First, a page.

Covered soil is happy soil and happy soil means happy plants! Keeping the soil covered over the winter is very important for maintaining and even improving soil health. Soil that is covered over the winter will be less compacted and maintain more nutrients as it is less prone to experiencing soil runoff or erosion.
As you know, we LOVE cover cropping for winter soil protection and hope that you took advantage of this year’s winter kill mix (which should already be planted!). However, we know that several folks opted out of the winter kill cover crop so we want to offer some other options that can be implemented this month:
· Plant a root-based cover crop: turnip, groundhog radish or Hakurei Turnips will all cover the soil and send their large tap roots down into the soil helping break up those big clay chunks, naturally decreasing soil compaction over the winter. Plus these crops can either be harvested for food OR turned into the soil for added organic matter in the spring.
· Cover your soil with fallen leaves: a heavy layer of chopped-up leaves from your yard can add a good layer of organic matter to your soil. When tilled into your garden in the spring, these leaves will add organic matter that can mix with the clay for added “fluff” to your soil. Just be aware of the leaf type. Pine needles and Walnut leaves can add a lot of acid to your soil making it inhospitable for most vegetables.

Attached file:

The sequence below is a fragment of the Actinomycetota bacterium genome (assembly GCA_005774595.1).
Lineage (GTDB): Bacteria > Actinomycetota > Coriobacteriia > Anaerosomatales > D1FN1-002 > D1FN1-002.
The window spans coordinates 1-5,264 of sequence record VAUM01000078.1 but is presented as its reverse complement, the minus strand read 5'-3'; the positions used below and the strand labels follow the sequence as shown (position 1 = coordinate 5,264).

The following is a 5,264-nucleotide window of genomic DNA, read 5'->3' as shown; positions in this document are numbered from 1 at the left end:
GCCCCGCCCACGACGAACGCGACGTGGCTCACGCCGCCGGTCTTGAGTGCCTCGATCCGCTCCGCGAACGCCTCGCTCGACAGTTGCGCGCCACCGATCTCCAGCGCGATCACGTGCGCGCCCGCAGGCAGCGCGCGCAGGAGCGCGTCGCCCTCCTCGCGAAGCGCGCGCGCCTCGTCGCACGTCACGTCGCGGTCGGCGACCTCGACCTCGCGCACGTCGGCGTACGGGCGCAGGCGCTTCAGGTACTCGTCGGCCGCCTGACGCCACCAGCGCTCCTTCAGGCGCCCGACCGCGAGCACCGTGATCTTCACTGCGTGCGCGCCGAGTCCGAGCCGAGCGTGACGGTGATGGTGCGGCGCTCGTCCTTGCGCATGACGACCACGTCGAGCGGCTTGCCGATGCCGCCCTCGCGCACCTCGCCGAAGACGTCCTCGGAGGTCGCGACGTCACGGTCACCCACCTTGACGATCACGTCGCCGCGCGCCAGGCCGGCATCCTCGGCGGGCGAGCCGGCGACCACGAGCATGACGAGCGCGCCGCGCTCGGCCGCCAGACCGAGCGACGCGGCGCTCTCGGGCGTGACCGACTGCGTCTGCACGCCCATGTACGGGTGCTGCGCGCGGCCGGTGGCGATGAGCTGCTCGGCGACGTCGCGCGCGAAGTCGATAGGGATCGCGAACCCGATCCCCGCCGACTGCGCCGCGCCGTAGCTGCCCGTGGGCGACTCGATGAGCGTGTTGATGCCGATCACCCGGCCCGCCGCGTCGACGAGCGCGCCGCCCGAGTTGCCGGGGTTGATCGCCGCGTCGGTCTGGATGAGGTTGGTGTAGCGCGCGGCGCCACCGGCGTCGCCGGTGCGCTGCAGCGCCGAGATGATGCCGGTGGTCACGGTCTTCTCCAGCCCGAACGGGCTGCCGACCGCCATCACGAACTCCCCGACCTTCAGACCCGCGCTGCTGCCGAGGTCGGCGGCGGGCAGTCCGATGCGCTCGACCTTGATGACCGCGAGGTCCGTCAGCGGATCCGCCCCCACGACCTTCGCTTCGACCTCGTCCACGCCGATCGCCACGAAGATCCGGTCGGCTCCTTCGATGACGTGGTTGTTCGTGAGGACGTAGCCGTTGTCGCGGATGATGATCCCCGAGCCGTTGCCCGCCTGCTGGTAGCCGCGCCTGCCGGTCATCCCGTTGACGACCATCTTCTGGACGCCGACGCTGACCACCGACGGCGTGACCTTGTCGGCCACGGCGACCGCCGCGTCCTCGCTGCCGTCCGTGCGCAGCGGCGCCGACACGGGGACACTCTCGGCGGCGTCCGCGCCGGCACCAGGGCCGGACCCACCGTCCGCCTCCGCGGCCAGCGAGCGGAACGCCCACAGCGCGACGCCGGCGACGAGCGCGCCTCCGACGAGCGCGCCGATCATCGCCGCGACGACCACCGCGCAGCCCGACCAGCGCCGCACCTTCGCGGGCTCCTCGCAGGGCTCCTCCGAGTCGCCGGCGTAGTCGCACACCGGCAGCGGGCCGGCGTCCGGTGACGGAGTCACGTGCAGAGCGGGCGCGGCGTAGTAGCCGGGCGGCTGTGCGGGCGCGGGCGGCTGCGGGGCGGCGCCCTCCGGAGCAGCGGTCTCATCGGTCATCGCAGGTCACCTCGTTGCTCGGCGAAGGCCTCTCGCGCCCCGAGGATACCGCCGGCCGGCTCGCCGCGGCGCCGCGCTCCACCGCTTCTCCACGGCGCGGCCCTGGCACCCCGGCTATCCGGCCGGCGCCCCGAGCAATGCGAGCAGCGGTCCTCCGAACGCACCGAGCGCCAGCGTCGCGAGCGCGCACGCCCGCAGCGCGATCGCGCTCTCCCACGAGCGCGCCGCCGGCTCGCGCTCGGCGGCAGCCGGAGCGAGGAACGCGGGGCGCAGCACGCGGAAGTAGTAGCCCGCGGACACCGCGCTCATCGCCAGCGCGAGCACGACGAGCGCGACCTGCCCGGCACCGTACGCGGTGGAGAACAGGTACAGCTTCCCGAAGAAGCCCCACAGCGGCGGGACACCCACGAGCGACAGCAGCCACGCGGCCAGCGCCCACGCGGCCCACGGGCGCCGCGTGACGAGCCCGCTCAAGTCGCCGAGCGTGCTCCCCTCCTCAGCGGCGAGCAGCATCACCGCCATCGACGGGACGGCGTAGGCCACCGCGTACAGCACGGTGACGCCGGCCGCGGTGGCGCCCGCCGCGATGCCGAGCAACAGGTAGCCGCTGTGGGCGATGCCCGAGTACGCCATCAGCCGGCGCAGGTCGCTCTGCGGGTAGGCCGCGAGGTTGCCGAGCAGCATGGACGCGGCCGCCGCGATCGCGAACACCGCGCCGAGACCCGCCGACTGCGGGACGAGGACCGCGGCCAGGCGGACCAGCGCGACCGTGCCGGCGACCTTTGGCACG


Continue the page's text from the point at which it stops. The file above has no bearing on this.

· Cover your soil with wood chips, straw or mulch: These materials are great at providing cover for your soil to decrease compaction and erosion caused by wet winter weather. Plus they can either be used as a weed barrier (when applied 2-3″ thick) in the spring OR be tilled into the soil to add organic matter to your soil. Finally, all of these materials are great insulators so that the soil will stay warmer, meaning you can plant earlier in the spring.
· Cover your soil with manure: Animal manure (only from herbivores, like horses, cows, goats, rabbits) can be a great option for soil coverage over the winter. Just like the fallen leaves and mulches, manure adds a lot of great nutrients and organic matter into your garden BUT it comes with extra risks. Manure should be aged at least 6 months to protect both you and your plants from any pathogens. If you plan on adding manure ask how long it has been sitting before applying it to your garden and plan to do your first planting 6 months later. You can also purchase finished manure at many lawn and garden centers which will ensure that the manure is safe for use.
Covered soil is happy soil, so be sure to do your garden and favor and cover it up this winter.
Submitted by Bethany Pratt, Agent for Horticulture, Jefferson County Cooperative Extension Service